Perhaps technology provides an answer, and many international leaders hope for great things in this area. But how many of these leaders really understand not just the power but the responsibility of the complex algorithms within fintech? How many are aware of the ethical risks in using big data to exploit consumer behaviour? How many of them understand the value as well as the cost of data? How effectively can well-meaning regulators assess the risks and probability of issues occurring given this ever-increasing complexity? Scandals have already emerged over the use of technology to predict and then shape voter intentions. It is a real concern that a major fintech scandal could ultimately be added to the litany of financial scandals.
Research undertaken by the University of Cambridge noted that banks must develop “an ethical strategy <which> formulates the social purpose that a firm aims to serve…” and that “social purpose concerns how a firm contributes to social value creation and how it justifies costs and risks imposed on society”. Researchers further argue that problems must be tackled in ethical terms and crucial links correctly identified between culture, ethics and trust.
What do I mean by societal purpose? It is a fundamental re-imagining of what banking is for. Original banking principles had people and wider society at their heart in a virtuous cycle of value. People must see, understand and trust that the operations and the products add value to them and their society. They must see fairness. They must understand that de-risking is not simply passing the risk on to other parties and away from the bank. They must see justice when wrongdoing has occurred. Fundamentally, they must trust their banks to work for and on behalf of them.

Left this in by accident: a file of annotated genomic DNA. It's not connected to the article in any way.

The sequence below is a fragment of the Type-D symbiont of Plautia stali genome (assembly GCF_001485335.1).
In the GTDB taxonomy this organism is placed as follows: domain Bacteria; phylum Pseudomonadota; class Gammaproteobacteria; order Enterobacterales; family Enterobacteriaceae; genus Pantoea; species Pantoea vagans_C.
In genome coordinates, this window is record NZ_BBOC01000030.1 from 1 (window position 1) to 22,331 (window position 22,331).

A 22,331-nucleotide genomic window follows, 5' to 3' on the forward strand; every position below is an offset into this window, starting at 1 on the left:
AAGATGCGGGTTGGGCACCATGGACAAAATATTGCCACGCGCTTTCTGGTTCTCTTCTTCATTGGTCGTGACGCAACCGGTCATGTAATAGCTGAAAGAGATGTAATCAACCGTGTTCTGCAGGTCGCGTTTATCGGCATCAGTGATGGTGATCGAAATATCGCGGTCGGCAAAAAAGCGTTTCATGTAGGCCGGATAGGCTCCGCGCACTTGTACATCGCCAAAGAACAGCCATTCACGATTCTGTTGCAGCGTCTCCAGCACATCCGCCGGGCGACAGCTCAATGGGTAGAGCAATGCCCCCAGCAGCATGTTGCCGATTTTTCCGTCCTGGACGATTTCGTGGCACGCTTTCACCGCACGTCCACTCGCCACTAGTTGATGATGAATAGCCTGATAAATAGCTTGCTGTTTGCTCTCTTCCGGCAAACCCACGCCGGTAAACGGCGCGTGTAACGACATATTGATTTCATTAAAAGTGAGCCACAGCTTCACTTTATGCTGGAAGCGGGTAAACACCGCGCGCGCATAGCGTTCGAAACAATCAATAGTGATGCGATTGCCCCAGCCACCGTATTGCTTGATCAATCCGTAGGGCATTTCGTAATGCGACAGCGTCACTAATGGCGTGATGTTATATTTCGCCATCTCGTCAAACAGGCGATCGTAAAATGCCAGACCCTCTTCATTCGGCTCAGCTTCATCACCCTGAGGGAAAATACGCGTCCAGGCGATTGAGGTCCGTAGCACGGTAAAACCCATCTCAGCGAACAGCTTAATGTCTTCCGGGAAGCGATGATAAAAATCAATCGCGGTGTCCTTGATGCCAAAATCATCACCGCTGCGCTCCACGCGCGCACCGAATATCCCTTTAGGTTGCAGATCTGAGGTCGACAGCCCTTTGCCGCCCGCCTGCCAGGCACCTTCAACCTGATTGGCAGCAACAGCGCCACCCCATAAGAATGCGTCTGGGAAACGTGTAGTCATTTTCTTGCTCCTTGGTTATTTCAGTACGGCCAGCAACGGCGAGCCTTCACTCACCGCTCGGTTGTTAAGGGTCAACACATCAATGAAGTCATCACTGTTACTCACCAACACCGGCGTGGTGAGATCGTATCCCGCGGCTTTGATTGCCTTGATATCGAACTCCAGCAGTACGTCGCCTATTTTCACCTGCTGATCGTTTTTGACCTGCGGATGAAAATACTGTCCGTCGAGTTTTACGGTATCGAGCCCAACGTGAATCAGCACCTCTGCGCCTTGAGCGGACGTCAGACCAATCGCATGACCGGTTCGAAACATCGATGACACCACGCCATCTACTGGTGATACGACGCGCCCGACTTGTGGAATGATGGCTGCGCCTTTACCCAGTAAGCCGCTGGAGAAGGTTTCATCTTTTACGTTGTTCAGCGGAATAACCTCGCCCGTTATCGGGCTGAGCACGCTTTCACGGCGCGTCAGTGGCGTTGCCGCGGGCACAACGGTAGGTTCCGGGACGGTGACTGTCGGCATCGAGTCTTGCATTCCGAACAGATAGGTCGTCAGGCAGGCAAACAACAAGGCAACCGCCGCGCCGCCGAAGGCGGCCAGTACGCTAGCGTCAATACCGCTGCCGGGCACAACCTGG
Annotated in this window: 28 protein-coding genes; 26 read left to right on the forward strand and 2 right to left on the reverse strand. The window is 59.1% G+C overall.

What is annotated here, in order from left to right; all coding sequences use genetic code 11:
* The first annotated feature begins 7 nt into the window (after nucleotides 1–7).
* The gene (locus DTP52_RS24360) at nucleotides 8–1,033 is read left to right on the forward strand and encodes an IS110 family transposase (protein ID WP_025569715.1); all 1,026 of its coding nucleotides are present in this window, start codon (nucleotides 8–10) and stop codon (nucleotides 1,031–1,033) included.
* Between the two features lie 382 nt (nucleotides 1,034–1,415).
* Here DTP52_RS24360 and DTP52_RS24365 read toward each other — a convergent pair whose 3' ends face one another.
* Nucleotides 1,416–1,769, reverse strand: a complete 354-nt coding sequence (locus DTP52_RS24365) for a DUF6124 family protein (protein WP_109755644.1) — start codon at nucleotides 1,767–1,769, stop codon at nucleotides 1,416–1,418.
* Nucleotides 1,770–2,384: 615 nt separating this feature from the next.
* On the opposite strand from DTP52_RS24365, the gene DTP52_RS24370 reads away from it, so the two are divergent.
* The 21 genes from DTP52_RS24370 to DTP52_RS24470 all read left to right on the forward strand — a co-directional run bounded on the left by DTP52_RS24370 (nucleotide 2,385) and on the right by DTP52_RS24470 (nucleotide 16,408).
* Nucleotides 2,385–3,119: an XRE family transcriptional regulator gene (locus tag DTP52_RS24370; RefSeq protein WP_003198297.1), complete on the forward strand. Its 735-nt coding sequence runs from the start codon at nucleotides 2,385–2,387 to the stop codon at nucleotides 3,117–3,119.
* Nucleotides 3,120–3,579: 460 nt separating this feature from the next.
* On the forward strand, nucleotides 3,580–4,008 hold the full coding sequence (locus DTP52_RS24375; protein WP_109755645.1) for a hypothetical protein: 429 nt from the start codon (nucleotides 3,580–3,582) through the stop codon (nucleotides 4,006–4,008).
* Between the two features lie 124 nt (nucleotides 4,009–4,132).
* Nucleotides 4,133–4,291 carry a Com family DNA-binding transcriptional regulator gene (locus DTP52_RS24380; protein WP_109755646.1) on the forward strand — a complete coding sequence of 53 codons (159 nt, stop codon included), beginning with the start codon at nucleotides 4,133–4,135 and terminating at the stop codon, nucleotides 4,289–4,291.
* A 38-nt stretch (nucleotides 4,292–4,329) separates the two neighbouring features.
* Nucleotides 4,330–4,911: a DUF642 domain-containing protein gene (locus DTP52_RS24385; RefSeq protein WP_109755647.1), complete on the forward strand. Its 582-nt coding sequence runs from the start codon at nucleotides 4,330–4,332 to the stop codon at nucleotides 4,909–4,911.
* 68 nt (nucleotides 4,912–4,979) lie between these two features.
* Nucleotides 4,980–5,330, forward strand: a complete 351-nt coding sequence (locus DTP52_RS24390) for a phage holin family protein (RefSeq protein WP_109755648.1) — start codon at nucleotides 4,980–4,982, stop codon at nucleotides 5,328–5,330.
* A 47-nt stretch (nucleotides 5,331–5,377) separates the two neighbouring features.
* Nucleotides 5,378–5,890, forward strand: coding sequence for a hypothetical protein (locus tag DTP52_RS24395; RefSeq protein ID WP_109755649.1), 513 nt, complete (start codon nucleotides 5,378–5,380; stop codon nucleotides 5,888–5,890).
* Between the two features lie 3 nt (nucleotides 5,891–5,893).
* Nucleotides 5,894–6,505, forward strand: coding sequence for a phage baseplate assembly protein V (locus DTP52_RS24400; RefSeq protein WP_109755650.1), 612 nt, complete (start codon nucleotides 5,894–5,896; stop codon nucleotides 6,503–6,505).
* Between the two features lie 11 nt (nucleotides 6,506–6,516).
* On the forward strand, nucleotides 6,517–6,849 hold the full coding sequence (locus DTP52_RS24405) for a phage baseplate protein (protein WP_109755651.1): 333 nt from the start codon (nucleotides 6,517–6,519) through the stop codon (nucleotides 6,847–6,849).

To what extent are academics championing change? Do enough of our leaders have the boldness of ambition? I recently attended a dinner in Westminster in which an extremely well-known business leader was arguing the case for more gender diversity in the UK whilst seeking a paltry one-third board representation for women by 2020. He (and I make no apology for noting this) was not confident in his projections. He made no mention of cognitive diversity, of the need for significant change or of the very real issues at the heart of this sector today. This is an issue for banks, too.
Cognitive diversity is not enough; a relentless focus on culture, customer outcomes and ethics is not enough; only a root-and-branch reform will be enough. For all businesses, the need for change remains a constant. For banks and some bankers, a failure to change enough will come at a cost to all of our futures.